Print 63 comment(s) - last by flyingpants1.. on May 30 at 3:55 PM

New chips take voltage regulator module (VRM) off the motherboard for the first time, into the package

As Intel Corp. (INTC) continues the wind-up towards the launch of its latest generation of Core processors powered by the 22 nanometer (nm) architecture refreshed Haswell CPU core, details about the chips' performance continue to trickle out.

I. Power Improvements Galore

In addition to monstrous performance, Rani Borkar, corporate vice president and general manager of the Intel Architecture Group, promises that Haswell will be Intel's most efficient CPU yet.  The second-generation 22 nm node is expected to deliver around a 50 percent bump in active battery life, Mr. Borkar said in a pre-Computex 2013 press briefing.  Ivy Bridge chips hit as low as 10 watts TDP, but Haswell is expected to cut that down to a mere 7 W TDP.

If that's not enough to impress buyers, Intel's new chips are supposed to bump idle and standby life by as much as 20-times over Ivy Bridge, meaning you'll be able to hibernate a machine for weeks or months even without plugging it in.

The key to Haswell's gains is a new "smart" power controller unit (PCU) that monitors every part of the chip -- from the graphics to the CPU cores to the I/O units.  The PCU can dynamically regulate power allotted to each part of the circuit as needed. This contrasts decades of past designs where clock speed (and power driving it) was often wasted on idle units.

Haswell cuts core power consumption via a new smart power regulator, brings the voltage regulator module inside the package for the first time, and offers more efficient interconnects.

Haswell supporting chipsets also offers improvements on the power electronics front, featuring a leaner voltage regulator module (the motherboard component that converts the higher board voltage down to a lower voltage level usable by the microprocessor die).  With Haswell, the voltage regulator is integrated inside the chip package for the first time (removing it from the motherboard), which will allow for smaller motherboards.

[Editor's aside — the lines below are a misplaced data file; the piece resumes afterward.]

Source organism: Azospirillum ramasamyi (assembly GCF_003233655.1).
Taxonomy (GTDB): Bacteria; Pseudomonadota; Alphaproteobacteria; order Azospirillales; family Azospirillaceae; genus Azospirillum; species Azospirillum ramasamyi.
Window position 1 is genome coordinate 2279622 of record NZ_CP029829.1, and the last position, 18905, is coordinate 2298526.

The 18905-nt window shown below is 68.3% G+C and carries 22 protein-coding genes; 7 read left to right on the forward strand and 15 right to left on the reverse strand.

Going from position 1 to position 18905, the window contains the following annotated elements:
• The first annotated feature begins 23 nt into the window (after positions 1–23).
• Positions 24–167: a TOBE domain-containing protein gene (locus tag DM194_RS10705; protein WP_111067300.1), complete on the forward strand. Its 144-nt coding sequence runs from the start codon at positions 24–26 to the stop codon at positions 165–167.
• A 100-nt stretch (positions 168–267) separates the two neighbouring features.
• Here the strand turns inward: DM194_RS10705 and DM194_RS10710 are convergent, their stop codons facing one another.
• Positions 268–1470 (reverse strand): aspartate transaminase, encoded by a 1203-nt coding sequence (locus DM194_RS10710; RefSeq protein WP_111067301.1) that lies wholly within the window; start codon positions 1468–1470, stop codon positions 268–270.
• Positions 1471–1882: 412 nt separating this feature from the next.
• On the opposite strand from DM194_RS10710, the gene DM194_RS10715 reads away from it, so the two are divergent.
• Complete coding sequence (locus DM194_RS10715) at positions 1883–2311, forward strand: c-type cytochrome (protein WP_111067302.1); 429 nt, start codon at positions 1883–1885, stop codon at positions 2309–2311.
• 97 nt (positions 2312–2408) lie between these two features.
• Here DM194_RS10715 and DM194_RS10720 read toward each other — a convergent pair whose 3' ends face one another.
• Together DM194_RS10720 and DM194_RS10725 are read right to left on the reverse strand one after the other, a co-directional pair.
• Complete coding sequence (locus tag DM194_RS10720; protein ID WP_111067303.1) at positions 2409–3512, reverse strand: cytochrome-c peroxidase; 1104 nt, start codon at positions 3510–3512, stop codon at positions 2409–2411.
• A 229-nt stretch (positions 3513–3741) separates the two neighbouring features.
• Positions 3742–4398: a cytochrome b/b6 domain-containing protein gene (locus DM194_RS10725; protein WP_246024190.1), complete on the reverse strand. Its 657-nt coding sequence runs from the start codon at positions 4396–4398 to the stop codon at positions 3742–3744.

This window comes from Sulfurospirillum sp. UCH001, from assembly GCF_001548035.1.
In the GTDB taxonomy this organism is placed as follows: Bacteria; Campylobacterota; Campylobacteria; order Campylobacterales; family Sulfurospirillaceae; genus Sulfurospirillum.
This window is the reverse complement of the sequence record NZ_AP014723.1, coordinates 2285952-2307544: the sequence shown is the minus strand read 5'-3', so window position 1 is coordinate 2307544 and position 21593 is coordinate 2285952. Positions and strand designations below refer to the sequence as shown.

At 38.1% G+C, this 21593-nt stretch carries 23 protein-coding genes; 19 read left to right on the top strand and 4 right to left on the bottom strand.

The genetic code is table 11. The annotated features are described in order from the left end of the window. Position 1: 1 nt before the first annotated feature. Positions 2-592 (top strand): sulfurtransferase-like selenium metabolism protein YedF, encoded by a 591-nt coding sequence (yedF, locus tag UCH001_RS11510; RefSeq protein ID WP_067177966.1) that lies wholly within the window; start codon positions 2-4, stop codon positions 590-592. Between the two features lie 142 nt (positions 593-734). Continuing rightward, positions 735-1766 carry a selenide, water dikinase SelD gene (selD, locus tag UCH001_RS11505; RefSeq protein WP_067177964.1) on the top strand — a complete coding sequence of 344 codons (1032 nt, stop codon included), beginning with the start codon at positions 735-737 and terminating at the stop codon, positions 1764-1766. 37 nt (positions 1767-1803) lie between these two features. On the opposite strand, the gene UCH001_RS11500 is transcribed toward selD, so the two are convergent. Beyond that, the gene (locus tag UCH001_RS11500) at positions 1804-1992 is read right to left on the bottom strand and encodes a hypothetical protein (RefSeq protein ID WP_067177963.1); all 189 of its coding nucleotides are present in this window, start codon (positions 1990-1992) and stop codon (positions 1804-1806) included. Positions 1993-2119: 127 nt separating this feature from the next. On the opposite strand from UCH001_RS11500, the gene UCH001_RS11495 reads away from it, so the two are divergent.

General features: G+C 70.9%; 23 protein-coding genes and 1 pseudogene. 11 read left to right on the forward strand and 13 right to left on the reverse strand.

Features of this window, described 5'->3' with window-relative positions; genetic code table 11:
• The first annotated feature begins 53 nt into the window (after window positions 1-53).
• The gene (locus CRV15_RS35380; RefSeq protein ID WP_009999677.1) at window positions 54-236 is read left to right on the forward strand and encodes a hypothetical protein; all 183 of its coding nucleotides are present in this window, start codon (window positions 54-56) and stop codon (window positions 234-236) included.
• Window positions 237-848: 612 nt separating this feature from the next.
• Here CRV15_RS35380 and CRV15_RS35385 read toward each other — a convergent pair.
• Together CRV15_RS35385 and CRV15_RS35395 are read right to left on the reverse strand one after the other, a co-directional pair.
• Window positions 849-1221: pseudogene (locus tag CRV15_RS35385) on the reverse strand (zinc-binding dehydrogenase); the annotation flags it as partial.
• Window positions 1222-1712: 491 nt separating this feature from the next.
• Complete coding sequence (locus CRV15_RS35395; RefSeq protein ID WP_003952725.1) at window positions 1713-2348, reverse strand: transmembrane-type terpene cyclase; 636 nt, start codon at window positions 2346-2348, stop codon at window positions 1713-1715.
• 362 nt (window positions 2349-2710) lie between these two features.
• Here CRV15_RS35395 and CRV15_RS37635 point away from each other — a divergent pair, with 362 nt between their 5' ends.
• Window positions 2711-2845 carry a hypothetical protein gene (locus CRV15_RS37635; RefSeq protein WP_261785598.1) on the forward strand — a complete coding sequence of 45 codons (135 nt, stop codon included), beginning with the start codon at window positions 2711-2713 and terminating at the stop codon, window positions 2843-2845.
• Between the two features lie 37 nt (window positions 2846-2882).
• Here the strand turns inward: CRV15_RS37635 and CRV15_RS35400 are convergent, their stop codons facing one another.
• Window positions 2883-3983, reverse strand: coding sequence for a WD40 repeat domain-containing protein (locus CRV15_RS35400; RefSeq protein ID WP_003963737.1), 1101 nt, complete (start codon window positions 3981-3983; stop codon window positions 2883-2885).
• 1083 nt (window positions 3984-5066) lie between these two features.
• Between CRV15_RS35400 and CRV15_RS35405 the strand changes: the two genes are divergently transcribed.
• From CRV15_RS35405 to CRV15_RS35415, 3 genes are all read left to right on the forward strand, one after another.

That should be helpful to Microsoft Corp.'s (MSFTpush for 7-inch and 8-inch Windows 8.1 tablets. The explosion of this lower-priced segment helped propel another struggling tablet platform -- Google Inc.'s (GOOG) Android -- from a bit player to a serious contender, with designs like the Samsung Galaxy Tab,, Inc. (AMZN) Kindle Fire, and ASUSTek Computer, Inc. (TPE:2357) Google-branded Nexus 7 tablet.

The 7-to-8-inch segment offers lower prices due to the smaller screen size.  The form factor was popular enough even Apple, Inc. (AAPLbegrudgingly jumped on the bandwagon with the iPad Mini.

II. Windows 8.1 and Haswell -- A Winning Duo?

The new Intel chip will also have embedded DRAM (memory), which should help further cut down on external components in small form factors.  AnandTech reports that the GPU will have 128 MB of dedicated DRAM in some variants.  The new chip also offers faster interconnects, another factor helping it hit the 7 watt envelope.

Intel has already shared that Haswell cores' revamped on-die graphics processing unit (dGPU) are expected to increase performance between 50 and 300 percent, depending on the model.  Intel has, for the first time, offered a distinct branding for its dGPU, dubbing it "Iris".  Demos showed Iris handling popular RPG/slasher/spellcasting game The Elder Scrolls: Skyrim with with ease.

Windows Blue styles
Intel and Microsoft are both counting on the combo of the free Windows 8.1 update, and the new Haswell chips to boost struggling PC sales. [Image Source: The Verge]